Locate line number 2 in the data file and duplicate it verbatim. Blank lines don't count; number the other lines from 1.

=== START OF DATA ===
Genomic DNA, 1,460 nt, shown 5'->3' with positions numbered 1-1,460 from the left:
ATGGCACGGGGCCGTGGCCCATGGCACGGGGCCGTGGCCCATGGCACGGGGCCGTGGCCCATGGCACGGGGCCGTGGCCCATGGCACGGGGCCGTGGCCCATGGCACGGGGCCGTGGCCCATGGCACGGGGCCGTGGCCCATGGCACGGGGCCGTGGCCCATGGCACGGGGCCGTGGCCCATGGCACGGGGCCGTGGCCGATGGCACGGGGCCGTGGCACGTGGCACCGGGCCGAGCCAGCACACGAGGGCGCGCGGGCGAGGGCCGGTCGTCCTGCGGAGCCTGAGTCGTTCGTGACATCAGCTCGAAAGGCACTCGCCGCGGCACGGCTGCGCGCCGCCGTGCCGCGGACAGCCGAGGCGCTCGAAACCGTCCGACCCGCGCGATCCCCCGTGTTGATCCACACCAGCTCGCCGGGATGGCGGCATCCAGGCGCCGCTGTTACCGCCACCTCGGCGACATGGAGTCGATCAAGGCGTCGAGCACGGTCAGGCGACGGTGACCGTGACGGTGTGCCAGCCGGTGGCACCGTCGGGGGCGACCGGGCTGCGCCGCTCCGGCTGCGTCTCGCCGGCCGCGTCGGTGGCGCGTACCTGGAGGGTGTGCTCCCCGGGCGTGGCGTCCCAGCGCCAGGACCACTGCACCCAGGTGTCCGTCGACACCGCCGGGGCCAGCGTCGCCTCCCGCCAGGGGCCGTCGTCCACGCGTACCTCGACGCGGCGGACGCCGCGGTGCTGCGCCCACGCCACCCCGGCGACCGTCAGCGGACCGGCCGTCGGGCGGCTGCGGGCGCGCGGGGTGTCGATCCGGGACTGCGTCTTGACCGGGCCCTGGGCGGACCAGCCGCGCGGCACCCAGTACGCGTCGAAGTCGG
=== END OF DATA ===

ATGGCACGGGGCCGTGGCCCATGGCACGGGGCCGTGGCCCATGGCACGGGGCCGTGGCCCATGGCACGGGGCCGTGGCCCATGGCACGGGGCCGTGGCCCATGGCACGGGGCCGTGGCCCATGGCACGGGGCCGTGGCCCATGGCACGGGGCCGTGGCCCATGGCACGGGGCCGTGGCCCATGGCACGGGGCCGTGGCCGATGGCACGGGGCCGTGGCACGTGGCACCGGGCCGAGCCAGCACACGAGGGCGCGCGGGCGAGGGCCGGTCGTCCTGCGGAGCCTGAGTCGTTCGTGACATCAGCTCGAAAGGCACTCGCCGCGGCACGGCTGCGCGCCGCCGTGCCGCGGACAGCCGAGGCGCTCGAAACCGTCCGACCCGCGCGATCCCCCGTGTTGATCCACACCAGCTCGCCGGGATGGCGGCATCCAGGCGCCGCTGTTACCGCCACCTCGGCGACATGGAGTCGATCAAGGCGTCGAGCACGGTCAGGCGACGGTGACCGTGACGGTGTGCCAGCCGGTGGCACCGTCGGGGGCGACCGGGCTGCGCCGCTCCGGCTGCGTCTCGCCGGCCGCGTCGGTGGCGCGTACCTGGAGGGTGTGCTCCCCGGGCGTGGCGTCCCAGCGCCAGGACCACTGCACCCAGGTGTCCGTCGACACCGCCGGGGCCAGCGTCGCCTCCCGCCAGGGGCCGTCGTCCACGCGTACCTCGACGCGGCGGACGCCGCGGTGCTGCGCCCACGCCACCCCGGCGACCGTCAGCGGACCGGCCGTCGGGCGGCTGCGGGCGCGCGGGGTGTCGATCCGGGACTGCGTCTTGACCGGGCCCTGGGCGGACCAGCCGCGCGGCACCCAGTACGCGTCGAAGTCGG